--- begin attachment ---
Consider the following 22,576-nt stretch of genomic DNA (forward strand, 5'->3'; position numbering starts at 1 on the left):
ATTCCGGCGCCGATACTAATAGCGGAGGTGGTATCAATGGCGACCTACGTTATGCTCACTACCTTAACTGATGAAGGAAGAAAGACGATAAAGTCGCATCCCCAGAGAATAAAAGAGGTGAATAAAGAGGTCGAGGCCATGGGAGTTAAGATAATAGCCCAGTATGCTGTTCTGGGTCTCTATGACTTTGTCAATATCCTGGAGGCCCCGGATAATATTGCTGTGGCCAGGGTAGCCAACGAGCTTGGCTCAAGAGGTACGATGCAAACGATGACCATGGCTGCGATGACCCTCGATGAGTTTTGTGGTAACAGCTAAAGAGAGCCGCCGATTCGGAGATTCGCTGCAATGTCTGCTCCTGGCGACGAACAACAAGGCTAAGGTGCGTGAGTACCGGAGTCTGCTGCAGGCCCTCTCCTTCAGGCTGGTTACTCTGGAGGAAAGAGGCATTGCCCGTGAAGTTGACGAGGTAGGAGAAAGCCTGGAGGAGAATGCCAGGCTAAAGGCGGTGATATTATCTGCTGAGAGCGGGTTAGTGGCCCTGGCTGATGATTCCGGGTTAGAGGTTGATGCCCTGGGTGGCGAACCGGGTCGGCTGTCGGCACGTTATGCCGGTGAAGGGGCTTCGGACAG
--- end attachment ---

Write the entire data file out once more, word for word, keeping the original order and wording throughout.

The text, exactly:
Consider the following 22,576-nt stretch of genomic DNA (forward strand, 5'->3'; position numbering starts at 1 on the left):
ATTCCGGCGCCGATACTAATAGCGGAGGTGGTATCAATGGCGACCTACGTTATGCTCACTACCTTAACTGATGAAGGAAGAAAGACGATAAAGTCGCATCCCCAGAGAATAAAAGAGGTGAATAAAGAGGTCGAGGCCATGGGAGTTAAGATAATAGCCCAGTATGCTGTTCTGGGTCTCTATGACTTTGTCAATATCCTGGAGGCCCCGGATAATATTGCTGTGGCCAGGGTAGCCAACGAGCTTGGCTCAAGAGGTACGATGCAAACGATGACCATGGCTGCGATGACCCTCGATGAGTTTTGTGGTAACAGCTAAAGAGAGCCGCCGATTCGGAGATTCGCTGCAATGTCTGCTCCTGGCGACGAACAACAAGGCTAAGGTGCGTGAGTACCGGAGTCTGCTGCAGGCCCTCTCCTTCAGGCTGGTTACTCTGGAGGAAAGAGGCATTGCCCGTGAAGTTGACGAGGTAGGAGAAAGCCTGGAGGAGAATGCCAGGCTAAAGGCGGTGATATTATCTGCTGAGAGCGGGTTAGTGGCCCTGGCTGATGATTCCGGGTTAGAGGTTGATGCCCTGGGTGGCGAACCGGGTCGGCTGTCGGCACGTTATGCCGGTGAAGGGGCTTCGGACAG